The central bank said late on Monday that policy would stay tight to fight inflation. The bond market does not believe this, and yields fell on Tuesday as traders welcomed the central bank's references to flexibility as suggesting policy might actually be loosened later this year to sustain economic growth.
But Monday's statement was seen as negative for the stock market by indicating authorities were not taking pains to avoid damaging investor sentiment, and were therefore unlikely to adopt strong measures -- such as a cut in the stock trading tax -- to halt the slide in share prices.
The Shanghai Composite Index .SSEC, which plunged 34 percent in the first quarter of this year, its biggest quarterly loss since 1992, ended at 3,329.162 points after hitting an intra-day low of 3,308.902.
Losing Shanghai shares overwhelmed gainers by 876 to 23, while turnover in Shanghai A shares was thin at 72.8 billion yuan ($10.4 billion), though slightly up from Monday's 66.7 billion.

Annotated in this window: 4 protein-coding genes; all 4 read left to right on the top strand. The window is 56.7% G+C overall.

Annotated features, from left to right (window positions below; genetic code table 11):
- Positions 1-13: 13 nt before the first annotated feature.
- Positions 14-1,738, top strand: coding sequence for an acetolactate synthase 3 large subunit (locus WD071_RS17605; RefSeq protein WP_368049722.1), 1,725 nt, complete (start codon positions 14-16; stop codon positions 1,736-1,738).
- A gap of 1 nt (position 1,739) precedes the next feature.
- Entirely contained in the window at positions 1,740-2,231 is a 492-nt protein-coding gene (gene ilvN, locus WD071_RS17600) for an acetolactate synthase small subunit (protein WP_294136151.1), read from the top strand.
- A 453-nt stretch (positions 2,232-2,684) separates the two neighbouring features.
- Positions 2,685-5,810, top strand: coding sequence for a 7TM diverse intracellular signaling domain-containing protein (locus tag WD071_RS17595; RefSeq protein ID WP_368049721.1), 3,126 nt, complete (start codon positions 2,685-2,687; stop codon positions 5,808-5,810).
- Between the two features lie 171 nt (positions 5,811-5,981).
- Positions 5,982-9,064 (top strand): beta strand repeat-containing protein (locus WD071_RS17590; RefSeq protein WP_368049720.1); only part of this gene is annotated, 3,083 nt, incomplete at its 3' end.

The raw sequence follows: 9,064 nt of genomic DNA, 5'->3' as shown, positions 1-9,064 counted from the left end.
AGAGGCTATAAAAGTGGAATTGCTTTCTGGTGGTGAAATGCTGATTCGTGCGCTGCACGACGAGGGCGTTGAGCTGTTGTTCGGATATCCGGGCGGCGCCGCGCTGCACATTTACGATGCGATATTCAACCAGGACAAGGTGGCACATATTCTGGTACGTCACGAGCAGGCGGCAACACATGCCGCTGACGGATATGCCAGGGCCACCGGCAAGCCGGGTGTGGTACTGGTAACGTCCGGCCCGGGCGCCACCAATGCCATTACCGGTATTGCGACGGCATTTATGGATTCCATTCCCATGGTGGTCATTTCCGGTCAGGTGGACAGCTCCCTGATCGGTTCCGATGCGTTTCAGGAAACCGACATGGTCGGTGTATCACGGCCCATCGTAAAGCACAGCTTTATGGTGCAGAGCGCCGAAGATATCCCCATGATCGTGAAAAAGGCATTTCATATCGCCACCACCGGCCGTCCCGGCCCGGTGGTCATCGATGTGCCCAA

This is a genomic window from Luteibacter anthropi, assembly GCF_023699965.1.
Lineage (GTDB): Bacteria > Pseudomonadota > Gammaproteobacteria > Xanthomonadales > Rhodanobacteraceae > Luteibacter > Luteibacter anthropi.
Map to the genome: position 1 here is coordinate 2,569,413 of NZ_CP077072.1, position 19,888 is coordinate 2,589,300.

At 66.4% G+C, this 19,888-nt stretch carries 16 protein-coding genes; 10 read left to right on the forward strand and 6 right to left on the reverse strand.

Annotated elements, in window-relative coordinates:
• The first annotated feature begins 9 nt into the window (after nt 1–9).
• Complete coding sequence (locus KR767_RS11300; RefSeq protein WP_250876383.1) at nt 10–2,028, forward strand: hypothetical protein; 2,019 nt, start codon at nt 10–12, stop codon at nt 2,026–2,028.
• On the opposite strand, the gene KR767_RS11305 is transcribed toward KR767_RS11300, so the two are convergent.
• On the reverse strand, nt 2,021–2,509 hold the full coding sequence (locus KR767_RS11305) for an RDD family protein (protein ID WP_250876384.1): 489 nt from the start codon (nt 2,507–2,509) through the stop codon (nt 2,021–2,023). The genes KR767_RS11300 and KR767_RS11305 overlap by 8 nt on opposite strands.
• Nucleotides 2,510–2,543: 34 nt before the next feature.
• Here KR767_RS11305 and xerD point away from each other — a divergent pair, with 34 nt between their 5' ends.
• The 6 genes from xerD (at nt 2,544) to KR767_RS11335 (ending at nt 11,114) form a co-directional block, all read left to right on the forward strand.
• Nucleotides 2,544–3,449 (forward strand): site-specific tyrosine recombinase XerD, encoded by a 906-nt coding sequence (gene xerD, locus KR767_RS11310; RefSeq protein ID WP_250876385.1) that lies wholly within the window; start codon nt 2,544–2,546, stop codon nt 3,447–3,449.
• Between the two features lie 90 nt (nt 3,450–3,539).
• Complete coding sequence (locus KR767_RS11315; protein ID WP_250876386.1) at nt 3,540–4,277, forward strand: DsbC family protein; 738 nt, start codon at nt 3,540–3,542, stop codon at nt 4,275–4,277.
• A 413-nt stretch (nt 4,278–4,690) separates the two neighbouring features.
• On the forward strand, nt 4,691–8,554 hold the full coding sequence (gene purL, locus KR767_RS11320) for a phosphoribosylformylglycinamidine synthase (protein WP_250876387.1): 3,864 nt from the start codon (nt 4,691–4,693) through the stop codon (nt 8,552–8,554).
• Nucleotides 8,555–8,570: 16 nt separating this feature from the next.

The index is 46 percent below last October's record high, hurt by concern about its ability to absorb large new supplies of shares and by the prospect of slowing corporate profit growth.
Technically, the index's close below support on its June 2007 low of 3,404 points was bearish. Many analysts see no further major support before the 3,000-point area.
Corporate earnings to be announced this month may be worse than expected, which will weigh on the market, major brokerage Shenyin Wanguo Securities said in a note to clients after the market closed. The index is expected to fluctuate between 3,150 and 3,700 points in April, it said.